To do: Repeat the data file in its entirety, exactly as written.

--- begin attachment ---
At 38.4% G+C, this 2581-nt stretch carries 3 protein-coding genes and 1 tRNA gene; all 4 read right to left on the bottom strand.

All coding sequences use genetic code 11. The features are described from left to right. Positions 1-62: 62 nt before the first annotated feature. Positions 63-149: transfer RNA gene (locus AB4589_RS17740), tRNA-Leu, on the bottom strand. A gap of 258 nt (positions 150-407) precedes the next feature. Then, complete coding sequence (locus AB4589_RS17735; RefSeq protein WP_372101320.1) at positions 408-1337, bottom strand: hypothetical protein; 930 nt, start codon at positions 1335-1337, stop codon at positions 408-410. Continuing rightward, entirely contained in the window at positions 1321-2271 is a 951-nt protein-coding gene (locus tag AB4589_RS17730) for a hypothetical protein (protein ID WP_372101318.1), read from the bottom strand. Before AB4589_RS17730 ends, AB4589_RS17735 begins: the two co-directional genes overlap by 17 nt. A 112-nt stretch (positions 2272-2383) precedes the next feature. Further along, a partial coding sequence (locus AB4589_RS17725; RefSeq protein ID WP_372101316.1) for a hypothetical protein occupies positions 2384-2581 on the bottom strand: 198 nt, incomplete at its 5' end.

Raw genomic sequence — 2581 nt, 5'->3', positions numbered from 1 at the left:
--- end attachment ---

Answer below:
At 38.4% G+C, this 2581-nt stretch carries 3 protein-coding genes and 1 tRNA gene; all 4 read right to left on the bottom strand.

All coding sequences use genetic code 11. The features are described from left to right. Positions 1-62: 62 nt before the first annotated feature. Positions 63-149: transfer RNA gene (locus AB4589_RS17740), tRNA-Leu, on the bottom strand. A gap of 258 nt (positions 150-407) precedes the next feature. Then, complete coding sequence (locus AB4589_RS17735; RefSeq protein WP_372101320.1) at positions 408-1337, bottom strand: hypothetical protein; 930 nt, start codon at positions 1335-1337, stop codon at positions 408-410. Continuing rightward, entirely contained in the window at positions 1321-2271 is a 951-nt protein-coding gene (locus tag AB4589_RS17730) for a hypothetical protein (protein ID WP_372101318.1), read from the bottom strand. Before AB4589_RS17730 ends, AB4589_RS17735 begins: the two co-directional genes overlap by 17 nt. A 112-nt stretch (positions 2272-2383) precedes the next feature. Further along, a partial coding sequence (locus AB4589_RS17725; RefSeq protein ID WP_372101316.1) for a hypothetical protein occupies positions 2384-2581 on the bottom strand: 198 nt, incomplete at its 5' end.

Raw genomic sequence — 2581 nt, 5'->3', positions numbered from 1 at the left: